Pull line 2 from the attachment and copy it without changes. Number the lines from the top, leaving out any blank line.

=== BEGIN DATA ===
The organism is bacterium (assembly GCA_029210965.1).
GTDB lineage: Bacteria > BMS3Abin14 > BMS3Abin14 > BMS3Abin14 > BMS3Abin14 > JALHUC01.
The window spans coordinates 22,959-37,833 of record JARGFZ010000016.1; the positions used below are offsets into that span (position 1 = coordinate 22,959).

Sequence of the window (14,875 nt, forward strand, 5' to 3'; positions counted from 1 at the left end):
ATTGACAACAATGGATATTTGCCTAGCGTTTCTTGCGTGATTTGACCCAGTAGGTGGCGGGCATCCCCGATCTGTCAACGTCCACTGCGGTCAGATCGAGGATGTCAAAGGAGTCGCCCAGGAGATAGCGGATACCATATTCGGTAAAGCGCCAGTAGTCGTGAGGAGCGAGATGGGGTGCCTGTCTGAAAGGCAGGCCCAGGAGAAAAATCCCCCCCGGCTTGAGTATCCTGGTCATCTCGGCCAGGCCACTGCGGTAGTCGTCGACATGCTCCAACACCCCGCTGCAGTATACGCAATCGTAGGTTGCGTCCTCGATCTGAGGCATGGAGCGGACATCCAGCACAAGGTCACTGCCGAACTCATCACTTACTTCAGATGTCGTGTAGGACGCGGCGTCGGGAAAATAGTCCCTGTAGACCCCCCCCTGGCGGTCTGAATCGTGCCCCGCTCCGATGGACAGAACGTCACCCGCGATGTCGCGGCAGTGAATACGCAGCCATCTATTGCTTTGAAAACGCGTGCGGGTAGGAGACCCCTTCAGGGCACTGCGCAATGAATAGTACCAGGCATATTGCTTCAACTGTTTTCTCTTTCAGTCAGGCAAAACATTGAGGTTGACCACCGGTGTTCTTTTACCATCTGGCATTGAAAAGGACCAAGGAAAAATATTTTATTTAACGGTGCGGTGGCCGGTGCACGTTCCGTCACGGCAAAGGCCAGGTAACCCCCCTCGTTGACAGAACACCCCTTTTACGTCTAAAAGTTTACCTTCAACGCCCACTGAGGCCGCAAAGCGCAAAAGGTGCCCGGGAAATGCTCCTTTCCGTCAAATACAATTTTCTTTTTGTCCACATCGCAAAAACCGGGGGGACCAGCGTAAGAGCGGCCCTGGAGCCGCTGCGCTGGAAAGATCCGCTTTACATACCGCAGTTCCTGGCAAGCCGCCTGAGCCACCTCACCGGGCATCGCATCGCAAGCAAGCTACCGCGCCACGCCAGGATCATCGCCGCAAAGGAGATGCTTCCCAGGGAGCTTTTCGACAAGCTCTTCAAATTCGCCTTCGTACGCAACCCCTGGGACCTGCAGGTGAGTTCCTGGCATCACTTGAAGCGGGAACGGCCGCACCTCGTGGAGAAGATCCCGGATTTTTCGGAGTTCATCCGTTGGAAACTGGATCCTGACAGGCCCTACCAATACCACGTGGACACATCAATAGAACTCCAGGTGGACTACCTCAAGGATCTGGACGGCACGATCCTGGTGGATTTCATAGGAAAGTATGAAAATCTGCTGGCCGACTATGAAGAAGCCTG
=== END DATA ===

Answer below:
GTDB lineage: Bacteria > BMS3Abin14 > BMS3Abin14 > BMS3Abin14 > BMS3Abin14 > JALHUC01.